Reducing the ecosensitive area around Bannerghatta could make the city not viable to live
Earlier this month, the Chief Minister of Karnataka, BS Yediyurappa, wrote to the Minister of Environment, Forests and Climate Change of the Union: Prakash Javadekar , to reduce the area around the National Park by 100 square kilometers, from its exciting 268 square kilometers. Obviously, this has not worked well with environmentalists and other like-minded citizens, who have now addressed the cause of the park with a Save Bannerghatta campaign.
Speaking with us, the environmentalist says: “We are looking for public support to stop any changes in the buffer zone. If (ESZ) is reduced, there will be quarries, mining and development of generalized residential designs, all of which will further damage the forest. Bengaluru is already dealing with high levels of air, water, soil and noise pollution. The 268 square kilometers around Bannerghatta National Park protect its rich biodiversity and is a vital corridor of elephants. Any attempt by the government to reduce the buffer zone will lead to greater human-animal conflict. Any decision to reduce will cause irreparable damage to the flora and fauna of Bannerghatta and will affect the supply of oxygen to Bangalore, which is already experiencing high temperatures.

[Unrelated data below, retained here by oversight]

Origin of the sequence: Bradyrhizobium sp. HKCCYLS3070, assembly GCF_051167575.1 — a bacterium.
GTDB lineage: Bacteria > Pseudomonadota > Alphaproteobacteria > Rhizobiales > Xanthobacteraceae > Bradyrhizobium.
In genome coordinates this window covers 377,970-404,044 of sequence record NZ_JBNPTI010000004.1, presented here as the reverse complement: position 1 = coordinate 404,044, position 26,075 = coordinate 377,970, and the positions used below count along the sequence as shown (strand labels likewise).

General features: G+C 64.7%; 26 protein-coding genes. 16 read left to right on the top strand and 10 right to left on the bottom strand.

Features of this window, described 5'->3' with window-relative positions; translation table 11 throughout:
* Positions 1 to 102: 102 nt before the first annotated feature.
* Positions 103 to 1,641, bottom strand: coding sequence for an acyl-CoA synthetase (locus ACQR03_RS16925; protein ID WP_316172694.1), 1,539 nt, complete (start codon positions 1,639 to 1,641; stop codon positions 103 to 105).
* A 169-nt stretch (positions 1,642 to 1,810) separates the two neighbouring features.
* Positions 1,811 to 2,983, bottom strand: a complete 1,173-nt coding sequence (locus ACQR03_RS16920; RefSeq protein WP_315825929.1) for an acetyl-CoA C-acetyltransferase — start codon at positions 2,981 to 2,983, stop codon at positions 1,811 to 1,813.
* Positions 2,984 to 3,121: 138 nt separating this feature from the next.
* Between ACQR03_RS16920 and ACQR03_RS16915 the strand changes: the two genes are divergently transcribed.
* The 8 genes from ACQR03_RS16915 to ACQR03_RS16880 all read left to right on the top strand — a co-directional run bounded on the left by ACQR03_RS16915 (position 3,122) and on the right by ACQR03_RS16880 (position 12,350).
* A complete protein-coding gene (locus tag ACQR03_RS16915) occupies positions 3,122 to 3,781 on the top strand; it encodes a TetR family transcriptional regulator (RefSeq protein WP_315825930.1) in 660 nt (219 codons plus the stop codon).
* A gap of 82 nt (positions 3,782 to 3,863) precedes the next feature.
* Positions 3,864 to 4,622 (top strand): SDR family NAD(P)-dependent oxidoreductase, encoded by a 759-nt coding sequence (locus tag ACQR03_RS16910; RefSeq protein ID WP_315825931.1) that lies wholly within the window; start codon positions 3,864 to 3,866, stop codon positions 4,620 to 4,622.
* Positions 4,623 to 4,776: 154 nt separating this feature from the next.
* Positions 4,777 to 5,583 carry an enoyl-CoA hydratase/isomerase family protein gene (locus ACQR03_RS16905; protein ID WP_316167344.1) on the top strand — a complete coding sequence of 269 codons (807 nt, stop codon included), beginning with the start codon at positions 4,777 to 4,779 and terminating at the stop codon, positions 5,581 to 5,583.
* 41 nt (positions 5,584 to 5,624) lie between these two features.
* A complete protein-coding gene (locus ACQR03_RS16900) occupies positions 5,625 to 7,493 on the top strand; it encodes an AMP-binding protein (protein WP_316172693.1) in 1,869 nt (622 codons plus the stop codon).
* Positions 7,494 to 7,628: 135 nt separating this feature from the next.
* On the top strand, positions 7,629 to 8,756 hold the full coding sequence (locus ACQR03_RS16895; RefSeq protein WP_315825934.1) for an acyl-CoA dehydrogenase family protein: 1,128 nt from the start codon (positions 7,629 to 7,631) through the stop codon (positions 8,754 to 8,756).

Expressing anguish over the government's apathy in environmental protection, the Namma Bengaluru Foundation adds: “Bannerghatta is the only natural forest in Bengaluru. The reduction of the natural buffer zone also reduces the water currents that feed the Cauvery River, which, in turn, can leave the taps dry. The government should see the basic reality from the eyes of citizens and not from the eyes of some vested interests. The smaller ESZ will fragment and disintegrate BNP. By reducing the buffer zone, we are making Bengaluru a city that is not viable for life.